Where does Brian Johnson rank among Red Sox pitching prospects?


May 24, 2014; St. Petersburg, FL, USA; Boston Red Sox helmet lays in the dugout against the Tampa Bay Rays at Tropicana Field. Mandatory Credit: Kim Klement-USA TODAY Sports

The Red Sox have a wealth of pitching prospects that, while without impact potential, have a solid chance to become Major League starters. Brian Johnson is right there in the mix but there’s one twist: Johnson has been the best pitcher in Boston’s organization this season.

Johnson has been absolutely phenomenal this season and his success could force Boston’s hand before too long. He started five games in High-A Salem to start the year, showing a 3.86 ERA and a 33:7 K:BB ratio in 25.2 innings but has been far better after an early-season promotion to Double-A Portland. In 17 starts with the Sea Dogs, Johnson has dominated the competition, posting a ridiculous 1.89 ERA complemented by 7.5 K/9 and a stingy 2.5 BB/9 in exactly 100 innings. And while Johnson has been excellent all year for the Sea Dogs, he has been even better over a recent stretch. In his last 5 starts, Johnson has allowed 2 earned runs in 35.1 innings, good for an ERA of… wait for it… 0.51!

Of course, statistics are never a great way to measure the potential of a prospect but it’s great to see Johnson pitching with such aplomb in the Eastern League. Given Boston’s depth, however, it may be a little while until Johnson even gets a shot in Boston (for a reference point, the Red Sox’ top pitching prospect Henry Owens only just found a home in Pawtucket after dominating in Portland for over a year). If he keeps succeeding like this, though, it’s worth wondering where Johnson slots in among Red Sox pitching prospects.

Obviously, he ranks behind Owens, who is quite possibly the best left-handed pitching prospect in the entire Minor Leagues, but there’s an argument to be made that he’s the second-best pitching prospect in Boston’s system. Let’s take a look at the arms that have been ranked ahead of him throughout his career.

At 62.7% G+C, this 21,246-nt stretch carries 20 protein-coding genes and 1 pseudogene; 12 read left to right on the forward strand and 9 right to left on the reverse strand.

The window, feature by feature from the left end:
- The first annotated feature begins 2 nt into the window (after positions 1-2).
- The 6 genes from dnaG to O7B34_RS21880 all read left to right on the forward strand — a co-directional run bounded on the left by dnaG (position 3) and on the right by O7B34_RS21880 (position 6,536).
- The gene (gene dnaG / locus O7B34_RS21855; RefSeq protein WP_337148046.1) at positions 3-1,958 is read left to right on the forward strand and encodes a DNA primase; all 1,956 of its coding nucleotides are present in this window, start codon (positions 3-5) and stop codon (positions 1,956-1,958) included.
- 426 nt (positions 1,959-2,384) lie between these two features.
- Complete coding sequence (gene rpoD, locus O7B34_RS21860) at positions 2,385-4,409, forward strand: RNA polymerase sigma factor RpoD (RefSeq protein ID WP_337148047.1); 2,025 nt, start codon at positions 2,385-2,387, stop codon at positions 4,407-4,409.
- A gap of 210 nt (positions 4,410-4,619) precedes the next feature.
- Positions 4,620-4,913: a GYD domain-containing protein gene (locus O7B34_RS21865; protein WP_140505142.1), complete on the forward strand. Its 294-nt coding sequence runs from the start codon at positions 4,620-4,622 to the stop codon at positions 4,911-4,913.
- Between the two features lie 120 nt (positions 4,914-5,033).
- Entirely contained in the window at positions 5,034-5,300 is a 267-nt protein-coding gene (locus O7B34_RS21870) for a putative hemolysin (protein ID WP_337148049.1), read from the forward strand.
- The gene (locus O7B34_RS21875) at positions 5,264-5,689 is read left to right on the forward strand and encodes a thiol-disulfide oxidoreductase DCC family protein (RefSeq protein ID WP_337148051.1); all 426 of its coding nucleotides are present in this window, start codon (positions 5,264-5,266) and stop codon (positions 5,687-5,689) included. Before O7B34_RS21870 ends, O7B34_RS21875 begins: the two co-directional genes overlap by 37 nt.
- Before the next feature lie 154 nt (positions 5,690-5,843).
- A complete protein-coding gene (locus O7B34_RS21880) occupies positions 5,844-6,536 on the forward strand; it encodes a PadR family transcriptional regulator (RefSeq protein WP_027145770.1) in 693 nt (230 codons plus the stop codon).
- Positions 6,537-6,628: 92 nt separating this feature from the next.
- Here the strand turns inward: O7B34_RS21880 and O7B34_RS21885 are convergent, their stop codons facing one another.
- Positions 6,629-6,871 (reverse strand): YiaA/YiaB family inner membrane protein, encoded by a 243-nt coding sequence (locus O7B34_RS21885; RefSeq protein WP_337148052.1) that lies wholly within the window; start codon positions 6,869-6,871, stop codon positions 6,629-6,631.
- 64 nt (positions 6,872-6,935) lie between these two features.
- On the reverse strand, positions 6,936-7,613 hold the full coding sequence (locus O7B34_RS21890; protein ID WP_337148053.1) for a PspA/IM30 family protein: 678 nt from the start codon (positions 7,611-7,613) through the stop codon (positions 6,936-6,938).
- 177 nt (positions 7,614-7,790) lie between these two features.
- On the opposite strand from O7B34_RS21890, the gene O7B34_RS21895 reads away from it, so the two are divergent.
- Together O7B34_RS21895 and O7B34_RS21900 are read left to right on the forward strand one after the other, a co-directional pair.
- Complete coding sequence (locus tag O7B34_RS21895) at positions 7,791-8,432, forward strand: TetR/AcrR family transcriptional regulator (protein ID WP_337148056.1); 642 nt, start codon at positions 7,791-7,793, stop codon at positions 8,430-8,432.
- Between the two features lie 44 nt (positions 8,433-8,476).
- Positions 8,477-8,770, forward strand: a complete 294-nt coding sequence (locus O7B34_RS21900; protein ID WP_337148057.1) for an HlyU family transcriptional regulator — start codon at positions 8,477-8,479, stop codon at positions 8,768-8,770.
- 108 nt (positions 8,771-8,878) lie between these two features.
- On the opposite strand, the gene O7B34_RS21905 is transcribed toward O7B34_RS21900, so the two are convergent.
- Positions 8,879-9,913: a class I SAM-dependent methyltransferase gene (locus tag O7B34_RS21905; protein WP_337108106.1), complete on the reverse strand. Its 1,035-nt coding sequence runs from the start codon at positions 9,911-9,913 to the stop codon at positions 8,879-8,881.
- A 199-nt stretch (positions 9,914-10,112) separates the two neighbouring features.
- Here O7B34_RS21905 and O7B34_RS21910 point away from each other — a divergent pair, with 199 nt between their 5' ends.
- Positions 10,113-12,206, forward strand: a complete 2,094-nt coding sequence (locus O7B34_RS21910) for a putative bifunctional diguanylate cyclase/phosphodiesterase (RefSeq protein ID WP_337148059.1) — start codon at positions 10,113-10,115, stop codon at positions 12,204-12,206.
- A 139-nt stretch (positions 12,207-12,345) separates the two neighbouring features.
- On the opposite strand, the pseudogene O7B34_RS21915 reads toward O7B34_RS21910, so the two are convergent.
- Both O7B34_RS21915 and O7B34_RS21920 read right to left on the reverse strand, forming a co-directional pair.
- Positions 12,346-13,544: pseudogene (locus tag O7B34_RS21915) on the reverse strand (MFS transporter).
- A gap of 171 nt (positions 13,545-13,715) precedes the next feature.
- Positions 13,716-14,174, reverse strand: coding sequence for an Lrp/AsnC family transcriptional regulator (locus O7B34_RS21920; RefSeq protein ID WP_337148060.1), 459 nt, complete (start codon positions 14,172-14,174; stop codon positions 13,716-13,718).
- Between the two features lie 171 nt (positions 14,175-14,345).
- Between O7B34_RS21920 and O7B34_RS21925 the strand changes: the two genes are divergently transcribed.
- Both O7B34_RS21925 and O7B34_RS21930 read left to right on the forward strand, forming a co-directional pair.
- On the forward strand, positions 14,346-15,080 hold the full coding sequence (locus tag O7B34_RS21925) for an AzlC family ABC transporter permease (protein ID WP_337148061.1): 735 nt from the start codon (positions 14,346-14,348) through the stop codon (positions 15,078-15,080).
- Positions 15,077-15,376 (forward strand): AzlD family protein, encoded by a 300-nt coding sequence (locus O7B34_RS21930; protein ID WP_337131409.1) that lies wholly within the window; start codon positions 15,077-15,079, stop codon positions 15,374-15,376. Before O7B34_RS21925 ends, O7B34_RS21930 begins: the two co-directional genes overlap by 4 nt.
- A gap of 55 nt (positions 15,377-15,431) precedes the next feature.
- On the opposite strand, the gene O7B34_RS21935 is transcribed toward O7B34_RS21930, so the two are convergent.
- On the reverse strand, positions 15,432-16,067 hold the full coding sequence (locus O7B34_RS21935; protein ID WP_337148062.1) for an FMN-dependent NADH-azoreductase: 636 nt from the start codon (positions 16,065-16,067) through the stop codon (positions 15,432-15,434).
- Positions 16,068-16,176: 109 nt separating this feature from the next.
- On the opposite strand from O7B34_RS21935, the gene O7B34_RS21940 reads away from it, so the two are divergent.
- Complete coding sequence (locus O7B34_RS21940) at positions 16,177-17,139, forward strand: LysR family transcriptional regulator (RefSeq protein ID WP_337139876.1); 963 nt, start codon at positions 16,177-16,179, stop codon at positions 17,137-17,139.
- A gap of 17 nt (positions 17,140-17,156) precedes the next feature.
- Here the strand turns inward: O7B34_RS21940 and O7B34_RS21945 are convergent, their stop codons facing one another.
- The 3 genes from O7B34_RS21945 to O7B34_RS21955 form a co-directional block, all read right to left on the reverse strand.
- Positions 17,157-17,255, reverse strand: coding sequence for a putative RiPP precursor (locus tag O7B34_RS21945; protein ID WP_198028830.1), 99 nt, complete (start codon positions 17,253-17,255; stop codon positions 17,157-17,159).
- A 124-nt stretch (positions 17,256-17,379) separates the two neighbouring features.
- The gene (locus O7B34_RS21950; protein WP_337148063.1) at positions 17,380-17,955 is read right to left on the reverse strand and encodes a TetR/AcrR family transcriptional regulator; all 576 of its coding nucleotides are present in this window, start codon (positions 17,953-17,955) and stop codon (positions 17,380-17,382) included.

• Allen Webster has dominant stuff but his control issues may prohibit him from ever succeeding as a Major League starting pitcher.
  • Anthony Ranaudo has had a lot of success in the top levels of the minors but, like Webster, he has struggled with his control and he only really has two good pitches.
  • Matt Barnes has a great fastball but his other pitches have not played well in the upper minors and he has had two consecutive disappointing seasons.

While Johnson may not have the star potential of any of those pitchers, he also has fewer question marks than any of them. Command has been his calling card ever since his time at the University of Florida and walks have never been a problem for the 23 year old. And while none of his pitches really stand out, his fastball, change, and curve all have potential to be above-average pitches at the Major League level. While it’s easy to imagine any of Webster, Ranaudo, and Barnes having to transition to the bullpen in the coming seasons, Johnson is a relatively safe pitcher and should develop into a back-of-rotation starter before too long.

At this point, the issue is simply finding him a place in Pawtucket, not to mention Boston. There has been talk of the Red Sox clearing out some of their depth by packaging some of their pitchers in a trade for either a frontline starter or a power bat this offseason. However, if that doesn’t happen then Johnson will likely be forced to start the season in Portland even though he has clearly proven himself at the level. Johnson needs a chance to prove himself at the next level and hopefully he’ll get that chance in the Red Sox organization; after all, he has a better chance to succeed than anybody except Owens at this point.